Coronado neighbors worried about historic mansion turned transitional home

Posted at 6:50 PM, May 30, 2017
and last updated 2017-05-30 21:54:44-04

For decades, Coronado's historical Hansen Mansion has drawn in spectators. It was home to Leo and Helen Hansen and generations of their family for 66 years.

But now it's attracting attention for what its future holds.

The nonprofit organization GenerateHope will be utilizing it as a transitional home for sex trafficking survivors. An anonymous donor purchased the mansion and offered it to the nonprofit.

Gregg Anderson lives in the neighborhood and believes the mansion isn't a good choice for the project.

"It's a nice little town. It's not too good to have transitional housing here, that's not the point. The point is we have a huge mansion that will be unregulated and will be transitional housing," Anderson said.

He worries that the 14,000 square foot home could mean too many people living there.

But the nonprofit is in their rights to set up shop in the community. In 2013, California passed a law allowing transitional homes to be in residential neighborhoods.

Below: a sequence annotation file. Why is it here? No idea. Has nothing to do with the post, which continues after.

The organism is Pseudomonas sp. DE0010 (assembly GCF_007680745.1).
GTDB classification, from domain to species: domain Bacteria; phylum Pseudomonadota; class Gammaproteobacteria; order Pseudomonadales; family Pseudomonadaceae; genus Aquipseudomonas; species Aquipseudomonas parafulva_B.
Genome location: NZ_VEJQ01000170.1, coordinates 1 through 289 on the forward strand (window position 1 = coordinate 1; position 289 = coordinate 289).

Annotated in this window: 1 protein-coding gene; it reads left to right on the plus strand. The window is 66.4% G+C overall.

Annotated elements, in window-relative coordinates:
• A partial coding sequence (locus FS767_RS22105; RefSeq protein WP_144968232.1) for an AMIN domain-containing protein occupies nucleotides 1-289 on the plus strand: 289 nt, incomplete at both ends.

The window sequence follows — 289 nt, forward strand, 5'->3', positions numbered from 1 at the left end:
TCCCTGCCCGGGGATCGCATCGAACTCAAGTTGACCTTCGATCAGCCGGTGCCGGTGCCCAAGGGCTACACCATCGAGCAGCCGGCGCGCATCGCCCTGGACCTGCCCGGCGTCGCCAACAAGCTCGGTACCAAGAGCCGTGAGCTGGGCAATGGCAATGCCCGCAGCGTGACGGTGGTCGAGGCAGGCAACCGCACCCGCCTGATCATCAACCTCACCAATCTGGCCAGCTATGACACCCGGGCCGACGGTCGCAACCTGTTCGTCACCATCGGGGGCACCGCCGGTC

Anderson says some are also worried about safety.

"Do we have a reason to be concerned that people will follow these women and young girls? Because it's out now," said Anderson.

GenerateHope says the answer to that is no. Executive Director, Dan DeSaegher, says victims of these crimes are rarely chased by their traffickers, who go on to find new victims.

DeSaegher also says overcrowding the home isn't in line with their mission. They want to give each woman their own room and space to aid in the healing process. They plan to house six to eight women, and there will be two house moms overseeing the facility.

The women who choose to live in the home will have already undergone an 18-month program.

Charles Crehore lives in Coronado and says regardless of concerns, the nonprofit has a right to be here.

"I think they are to be commended," Crehore believes. "These are people who are trying to help these women, who are going to give them housing, give them training, give them an education so they can get on with their lives."

He says while some want the city to step in and do more, it's out of their control.

"It's a state law that affects everyone in California, including here in Coronado," said Crehore.

DeSaegher will be at a community meeting Tuesday night to talk to neighbors. He understands why they have questions and hopes they'll be able to have a positive conversation.